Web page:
Wired editor Chris Anderson will not sit idly by while Gawker equates him with Vanity Fair‘s Graydon Carter. With budget cuts and layoffs hitting most titles in the Condé Nast universe, Gawker has reported that both Carter and Anderson — two of the publishing giant’s marquee names — were too busy helping themselves to be present in the office on the days the guillotine fell. Carter was purportedly on a private jet to Bermuda, while the Wired editor-in-chief was “[d]elivering a no doubt gainful lecture for Hewlett Packard in Silicon Valley.”
Not so fast and not true, says the bald-headed tech general Anderson, who angrily took the snark-covered bait delivered by current Valleywag editor Ryan Tate. “But at least all that time away from home and office will help bolster your independent revenue stream,” Tate sniped. “Bet your ex editors wish they had created one of those! When they weren’t picking up the slack for absent co-workers, that is.” Anderson took to his personal Twitter to respond:
Anderson has shown restraint in media drama before, passing on Malcolm Gladwell‘s takedown of his latest book Free (also covered by Tate), but couldn’t resist when the shots he claims are inaccurate came from Gawker, and specifically Tate, who worked for nearly a year at Business 2.0, a now-defunct magazine founded by Anderson. Could this be employee/employer bad blood playing itself out publicly? (UPDATE: Tate clarified to Mediaite that he arrived at the magazine after it was taken over by Time Inc., and if Anderson was still involved, he “certainly” doesn’t remember him.)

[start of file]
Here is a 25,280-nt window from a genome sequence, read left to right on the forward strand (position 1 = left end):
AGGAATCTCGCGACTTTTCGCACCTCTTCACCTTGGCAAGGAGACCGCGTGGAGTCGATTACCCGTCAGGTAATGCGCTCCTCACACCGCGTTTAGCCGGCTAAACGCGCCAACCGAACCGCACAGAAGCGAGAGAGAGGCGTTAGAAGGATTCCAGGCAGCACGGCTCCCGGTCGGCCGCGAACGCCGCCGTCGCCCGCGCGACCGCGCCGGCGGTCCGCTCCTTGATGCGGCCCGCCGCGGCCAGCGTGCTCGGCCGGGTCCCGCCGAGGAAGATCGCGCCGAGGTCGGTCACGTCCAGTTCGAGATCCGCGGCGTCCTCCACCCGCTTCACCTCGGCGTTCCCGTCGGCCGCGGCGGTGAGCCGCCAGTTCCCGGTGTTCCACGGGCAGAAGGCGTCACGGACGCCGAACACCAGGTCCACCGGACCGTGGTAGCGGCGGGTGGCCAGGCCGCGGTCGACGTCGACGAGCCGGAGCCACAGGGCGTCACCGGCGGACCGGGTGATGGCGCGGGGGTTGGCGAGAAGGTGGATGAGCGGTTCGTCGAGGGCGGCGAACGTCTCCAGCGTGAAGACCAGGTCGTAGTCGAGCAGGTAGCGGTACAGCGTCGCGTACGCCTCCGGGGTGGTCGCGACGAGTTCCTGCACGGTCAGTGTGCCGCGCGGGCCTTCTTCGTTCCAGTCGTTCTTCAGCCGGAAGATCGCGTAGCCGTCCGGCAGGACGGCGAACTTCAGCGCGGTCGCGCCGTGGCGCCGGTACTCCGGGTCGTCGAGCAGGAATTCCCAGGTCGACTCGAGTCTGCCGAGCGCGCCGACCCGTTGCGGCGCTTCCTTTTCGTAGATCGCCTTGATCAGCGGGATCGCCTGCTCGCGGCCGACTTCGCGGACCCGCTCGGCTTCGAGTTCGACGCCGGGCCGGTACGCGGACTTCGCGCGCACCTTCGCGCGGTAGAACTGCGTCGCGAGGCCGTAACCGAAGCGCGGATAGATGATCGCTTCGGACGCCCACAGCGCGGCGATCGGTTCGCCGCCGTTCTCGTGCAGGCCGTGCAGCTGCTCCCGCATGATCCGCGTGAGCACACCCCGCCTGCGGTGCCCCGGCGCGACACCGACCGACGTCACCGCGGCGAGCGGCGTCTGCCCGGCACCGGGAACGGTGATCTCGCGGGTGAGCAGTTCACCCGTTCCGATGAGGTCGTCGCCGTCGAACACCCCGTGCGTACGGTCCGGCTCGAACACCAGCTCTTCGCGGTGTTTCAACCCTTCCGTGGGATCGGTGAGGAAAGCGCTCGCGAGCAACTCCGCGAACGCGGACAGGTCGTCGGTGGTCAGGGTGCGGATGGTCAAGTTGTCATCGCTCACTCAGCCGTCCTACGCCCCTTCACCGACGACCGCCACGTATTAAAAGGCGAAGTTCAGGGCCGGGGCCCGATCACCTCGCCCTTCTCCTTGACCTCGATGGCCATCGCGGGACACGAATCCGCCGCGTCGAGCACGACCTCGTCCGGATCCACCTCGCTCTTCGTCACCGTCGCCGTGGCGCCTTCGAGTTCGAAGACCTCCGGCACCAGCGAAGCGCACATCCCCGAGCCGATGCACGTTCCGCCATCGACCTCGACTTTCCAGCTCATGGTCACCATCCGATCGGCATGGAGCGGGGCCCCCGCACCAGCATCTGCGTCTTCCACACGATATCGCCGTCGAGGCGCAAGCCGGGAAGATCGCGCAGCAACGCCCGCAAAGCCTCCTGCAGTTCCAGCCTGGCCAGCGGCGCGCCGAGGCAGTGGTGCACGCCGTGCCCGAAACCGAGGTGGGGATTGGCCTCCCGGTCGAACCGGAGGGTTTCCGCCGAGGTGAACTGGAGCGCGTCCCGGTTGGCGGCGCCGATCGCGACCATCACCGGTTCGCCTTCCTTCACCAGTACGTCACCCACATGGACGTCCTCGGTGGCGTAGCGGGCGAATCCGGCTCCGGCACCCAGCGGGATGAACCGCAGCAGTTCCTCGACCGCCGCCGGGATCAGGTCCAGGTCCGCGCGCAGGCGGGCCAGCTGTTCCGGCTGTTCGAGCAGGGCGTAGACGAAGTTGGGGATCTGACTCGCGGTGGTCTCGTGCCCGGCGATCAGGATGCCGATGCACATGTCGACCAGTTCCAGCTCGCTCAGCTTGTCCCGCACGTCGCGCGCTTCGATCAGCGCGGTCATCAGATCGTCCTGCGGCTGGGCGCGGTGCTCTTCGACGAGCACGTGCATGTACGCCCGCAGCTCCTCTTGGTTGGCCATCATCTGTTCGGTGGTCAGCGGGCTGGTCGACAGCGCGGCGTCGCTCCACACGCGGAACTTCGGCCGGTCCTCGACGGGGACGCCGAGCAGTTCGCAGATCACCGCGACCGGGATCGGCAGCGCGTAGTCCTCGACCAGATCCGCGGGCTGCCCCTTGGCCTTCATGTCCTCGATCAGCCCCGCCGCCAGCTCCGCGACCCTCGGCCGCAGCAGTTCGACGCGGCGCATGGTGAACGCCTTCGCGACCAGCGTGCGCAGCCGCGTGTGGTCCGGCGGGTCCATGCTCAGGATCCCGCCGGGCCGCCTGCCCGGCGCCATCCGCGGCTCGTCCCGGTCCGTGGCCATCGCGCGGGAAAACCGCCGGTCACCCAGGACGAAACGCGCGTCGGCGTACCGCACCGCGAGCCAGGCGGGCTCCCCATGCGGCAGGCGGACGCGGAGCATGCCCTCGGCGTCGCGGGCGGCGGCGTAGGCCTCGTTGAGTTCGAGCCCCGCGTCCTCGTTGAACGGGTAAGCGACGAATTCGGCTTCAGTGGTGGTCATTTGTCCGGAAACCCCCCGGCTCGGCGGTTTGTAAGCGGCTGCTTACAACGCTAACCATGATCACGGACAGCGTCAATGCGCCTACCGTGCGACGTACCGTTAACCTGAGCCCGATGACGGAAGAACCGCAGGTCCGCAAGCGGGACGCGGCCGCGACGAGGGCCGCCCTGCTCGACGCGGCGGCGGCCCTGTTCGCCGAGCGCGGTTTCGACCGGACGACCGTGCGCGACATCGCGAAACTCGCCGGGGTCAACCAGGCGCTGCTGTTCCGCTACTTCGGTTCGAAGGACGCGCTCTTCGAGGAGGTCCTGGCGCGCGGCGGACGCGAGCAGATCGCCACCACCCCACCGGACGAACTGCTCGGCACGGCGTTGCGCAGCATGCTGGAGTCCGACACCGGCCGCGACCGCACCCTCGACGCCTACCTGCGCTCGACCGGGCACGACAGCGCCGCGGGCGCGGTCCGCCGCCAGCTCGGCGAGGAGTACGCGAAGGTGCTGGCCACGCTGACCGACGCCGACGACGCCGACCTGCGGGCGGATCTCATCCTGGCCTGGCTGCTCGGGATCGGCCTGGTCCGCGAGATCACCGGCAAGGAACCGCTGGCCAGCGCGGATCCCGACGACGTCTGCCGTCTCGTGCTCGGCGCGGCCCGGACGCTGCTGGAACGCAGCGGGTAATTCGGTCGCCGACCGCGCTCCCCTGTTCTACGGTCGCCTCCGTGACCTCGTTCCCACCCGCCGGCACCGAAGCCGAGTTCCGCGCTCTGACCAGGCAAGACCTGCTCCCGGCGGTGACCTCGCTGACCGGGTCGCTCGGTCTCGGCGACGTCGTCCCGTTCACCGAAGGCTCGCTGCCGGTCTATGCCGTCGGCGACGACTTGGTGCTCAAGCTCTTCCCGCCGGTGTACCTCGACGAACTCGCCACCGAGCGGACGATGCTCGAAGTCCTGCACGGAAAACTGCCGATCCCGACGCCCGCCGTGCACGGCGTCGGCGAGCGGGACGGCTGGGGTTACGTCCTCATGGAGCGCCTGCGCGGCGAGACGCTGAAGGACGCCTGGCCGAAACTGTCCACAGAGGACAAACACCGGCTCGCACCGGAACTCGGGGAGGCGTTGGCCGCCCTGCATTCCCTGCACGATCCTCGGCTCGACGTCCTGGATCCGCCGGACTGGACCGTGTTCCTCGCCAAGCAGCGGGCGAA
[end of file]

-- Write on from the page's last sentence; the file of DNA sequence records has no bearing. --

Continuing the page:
Gawker issued an update to their item, writing: “Anderson tweets he wasn’t in the office on firing day with his shell-shocked staff because he was on a ‘sales call’ for Wired at HP. More sales calls are a good thing — on different days.” But that wasn’t enough:
Then, it was Gawker’s managing editor Gabriel Snyder eager to egg on Anderson:
And Anderson shot back:
Certainly, a Twitter battle for the ages, not to mention Gawker’s bread and butter. Let’s hope Anderson realizes soon that no matter how inaccurate the reporting, he’s the one who looks like a punk as he continues to validate Gawker’s underdog, men-of-the-people status — something they outgrew long ago.
But as long as The Man keeps fighting back, all the while banking on speeches and avoiding layoffs, Gawker appears to be the scrappy one worth rooting for.
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